Officiating is harshly criticized in both sports. With so many calls being made throughout a game, criticism is easy. The officials are human and anyone making hundreds of rapid-fire decisions under a microscope in the age of endless replays will be an easy target.
But here’s where the difference between soccer and basketball is enlightening and makes basketball a frustrating sport to endure as a fan. Most of the fouls called in soccer, legitimate or not, result only in a change of possession, and possession in soccer is easily transferred from team to team throughout the game without the production of goals. Thus, the majority of calls, with the exception of penalty kicks, do very little in determining the outcome of the game.
Now to the NBA. The calls in basketball, as long as there is any sort of motion resembling the “act of shooting,” result in foul shots. Another way to say it is that the fouls in basketball result in points and points have a direct effect on the outcome. As many astute commentators correctly point out during live broadcasts, the team with the most points wins. Thus, the officiating has a very strong influence on the outcome of the game.
Three of four bad calls throughout a soccer game will result in changes of possession or a few free kicks. Three or four bad calls in the NBA can result in a nine- to 12-point shift in the score. Thus officials are dictating outcomes. It doesn’t matter if the calls are good ones or not. The officials are the ones making those calls frequently over 60 minutes and a huge number of those calls result in points. A common, and understandable, response to criticism is that the game is fast-paced and officials can’t be expected to get each call right. That’s a valid point. But given that reality, should so much rest on each decision when those decisions are admittedly very difficult to make and often times impossible to make? The answer, clearly, is “no.”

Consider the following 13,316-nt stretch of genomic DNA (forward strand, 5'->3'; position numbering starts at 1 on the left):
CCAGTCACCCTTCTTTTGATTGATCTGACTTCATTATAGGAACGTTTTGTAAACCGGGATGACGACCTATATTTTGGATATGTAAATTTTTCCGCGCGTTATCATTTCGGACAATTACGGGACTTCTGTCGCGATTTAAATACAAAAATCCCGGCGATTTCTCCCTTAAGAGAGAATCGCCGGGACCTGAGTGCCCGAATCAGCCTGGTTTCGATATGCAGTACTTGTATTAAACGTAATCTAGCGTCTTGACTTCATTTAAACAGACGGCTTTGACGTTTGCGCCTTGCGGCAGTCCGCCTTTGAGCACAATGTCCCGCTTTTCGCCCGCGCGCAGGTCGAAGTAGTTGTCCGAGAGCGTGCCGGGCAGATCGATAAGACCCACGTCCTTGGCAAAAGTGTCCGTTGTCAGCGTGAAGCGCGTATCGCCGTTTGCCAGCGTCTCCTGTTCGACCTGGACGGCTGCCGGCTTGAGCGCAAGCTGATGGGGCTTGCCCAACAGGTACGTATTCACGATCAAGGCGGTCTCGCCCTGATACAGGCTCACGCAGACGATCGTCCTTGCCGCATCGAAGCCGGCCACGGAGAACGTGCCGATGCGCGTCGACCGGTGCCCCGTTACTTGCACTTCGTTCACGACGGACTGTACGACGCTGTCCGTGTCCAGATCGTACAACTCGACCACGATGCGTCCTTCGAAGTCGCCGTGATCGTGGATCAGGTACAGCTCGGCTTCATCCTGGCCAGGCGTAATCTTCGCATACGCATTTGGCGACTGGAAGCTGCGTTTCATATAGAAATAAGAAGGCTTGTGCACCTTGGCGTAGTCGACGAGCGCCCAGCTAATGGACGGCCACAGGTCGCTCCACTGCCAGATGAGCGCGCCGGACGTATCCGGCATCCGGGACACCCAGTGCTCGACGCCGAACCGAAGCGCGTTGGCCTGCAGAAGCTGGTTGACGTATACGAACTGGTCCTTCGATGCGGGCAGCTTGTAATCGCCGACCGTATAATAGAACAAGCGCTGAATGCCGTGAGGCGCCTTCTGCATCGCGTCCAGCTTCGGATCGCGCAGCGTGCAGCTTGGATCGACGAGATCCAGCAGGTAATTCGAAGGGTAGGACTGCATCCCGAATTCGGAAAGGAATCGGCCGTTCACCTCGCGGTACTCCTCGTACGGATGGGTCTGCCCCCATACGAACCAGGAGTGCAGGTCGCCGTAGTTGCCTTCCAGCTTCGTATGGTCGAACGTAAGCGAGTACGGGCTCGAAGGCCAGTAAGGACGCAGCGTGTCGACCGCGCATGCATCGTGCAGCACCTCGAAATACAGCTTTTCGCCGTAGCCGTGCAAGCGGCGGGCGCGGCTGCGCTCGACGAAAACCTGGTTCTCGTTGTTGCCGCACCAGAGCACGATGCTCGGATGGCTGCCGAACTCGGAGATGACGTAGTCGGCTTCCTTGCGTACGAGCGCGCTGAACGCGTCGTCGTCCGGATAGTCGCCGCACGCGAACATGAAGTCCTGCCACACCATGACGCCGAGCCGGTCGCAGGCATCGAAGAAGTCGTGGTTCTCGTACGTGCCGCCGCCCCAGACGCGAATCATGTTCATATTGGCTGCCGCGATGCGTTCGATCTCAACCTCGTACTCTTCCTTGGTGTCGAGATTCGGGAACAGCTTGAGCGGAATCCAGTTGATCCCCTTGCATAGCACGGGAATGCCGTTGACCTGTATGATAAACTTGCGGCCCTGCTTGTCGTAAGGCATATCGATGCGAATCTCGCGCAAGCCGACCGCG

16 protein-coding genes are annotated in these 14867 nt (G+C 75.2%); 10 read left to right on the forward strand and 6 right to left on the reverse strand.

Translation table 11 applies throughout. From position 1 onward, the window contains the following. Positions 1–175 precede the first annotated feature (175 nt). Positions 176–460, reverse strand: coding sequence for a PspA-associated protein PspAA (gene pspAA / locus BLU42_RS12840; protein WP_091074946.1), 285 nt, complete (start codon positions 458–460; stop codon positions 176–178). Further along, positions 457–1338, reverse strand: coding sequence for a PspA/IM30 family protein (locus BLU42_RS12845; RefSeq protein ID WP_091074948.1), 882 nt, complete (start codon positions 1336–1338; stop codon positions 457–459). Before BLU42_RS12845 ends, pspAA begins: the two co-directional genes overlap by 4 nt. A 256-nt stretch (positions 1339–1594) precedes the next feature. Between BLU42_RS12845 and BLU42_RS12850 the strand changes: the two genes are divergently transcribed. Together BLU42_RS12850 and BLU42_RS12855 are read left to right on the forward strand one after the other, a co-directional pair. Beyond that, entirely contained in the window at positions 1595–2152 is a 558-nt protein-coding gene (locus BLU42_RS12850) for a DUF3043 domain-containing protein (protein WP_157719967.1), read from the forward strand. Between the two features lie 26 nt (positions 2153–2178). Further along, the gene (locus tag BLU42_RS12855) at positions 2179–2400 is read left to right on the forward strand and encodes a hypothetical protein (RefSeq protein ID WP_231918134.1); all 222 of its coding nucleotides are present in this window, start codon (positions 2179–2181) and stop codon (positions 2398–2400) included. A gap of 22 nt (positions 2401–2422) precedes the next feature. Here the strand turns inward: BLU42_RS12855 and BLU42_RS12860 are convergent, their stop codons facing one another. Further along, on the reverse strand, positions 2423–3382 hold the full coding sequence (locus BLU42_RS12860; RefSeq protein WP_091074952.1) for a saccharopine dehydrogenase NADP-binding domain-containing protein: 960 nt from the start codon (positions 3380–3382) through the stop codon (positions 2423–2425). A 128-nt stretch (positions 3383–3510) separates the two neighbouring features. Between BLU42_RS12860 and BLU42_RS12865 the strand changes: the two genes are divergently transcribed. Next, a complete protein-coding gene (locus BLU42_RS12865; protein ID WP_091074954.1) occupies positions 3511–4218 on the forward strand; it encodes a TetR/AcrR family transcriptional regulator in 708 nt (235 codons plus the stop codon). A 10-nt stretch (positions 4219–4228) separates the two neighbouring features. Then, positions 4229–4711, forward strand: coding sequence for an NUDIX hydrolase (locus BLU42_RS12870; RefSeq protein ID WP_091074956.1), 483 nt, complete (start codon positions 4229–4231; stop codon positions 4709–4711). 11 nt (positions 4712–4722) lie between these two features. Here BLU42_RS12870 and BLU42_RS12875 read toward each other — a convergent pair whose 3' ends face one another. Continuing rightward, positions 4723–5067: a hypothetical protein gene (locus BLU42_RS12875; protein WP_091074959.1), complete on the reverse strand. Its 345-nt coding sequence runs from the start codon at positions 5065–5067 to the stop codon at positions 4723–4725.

The fix? Stop giving foul shots for fouls “in the act of shooting.” Just switch possession. This would accomplish two things. One, players would stop leaving their feet with no realistic intention of making, or even taking, a shot. Players now jump if they’ve been bumped behind the three-point line in a pathetic display attempt to get three shots at the line. The sad part is this: as pathetic as it looks, it works.
Second, the bad calls wouldn’t mean so much. They would have much less of an impact on the game. Officiating is tough, especially in a sport with constant movement. The less it determines outcomes, the better. A simple change of possession would leave it up to the players to score the points. Additionally, this “fix” doesn’t eliminate foul shots. As in soccer, there are areas to be protected. Flagrant fouls and technicals should result in foul shots. And after a team has committed a certain number of fouls in a period, fouls committed in the lane should result in foul shots.
But there’s no need to send players to the line every other play. That takes basketball off the court and to the line. It turns the NBA into an uncontested, free-throw shootout, and that’s lame.
Gary Gray lives in Seattle and works as a compliance analyst in Bellevue. He is writer who graduated with a Law degree from Williamette University in Salem, Ore.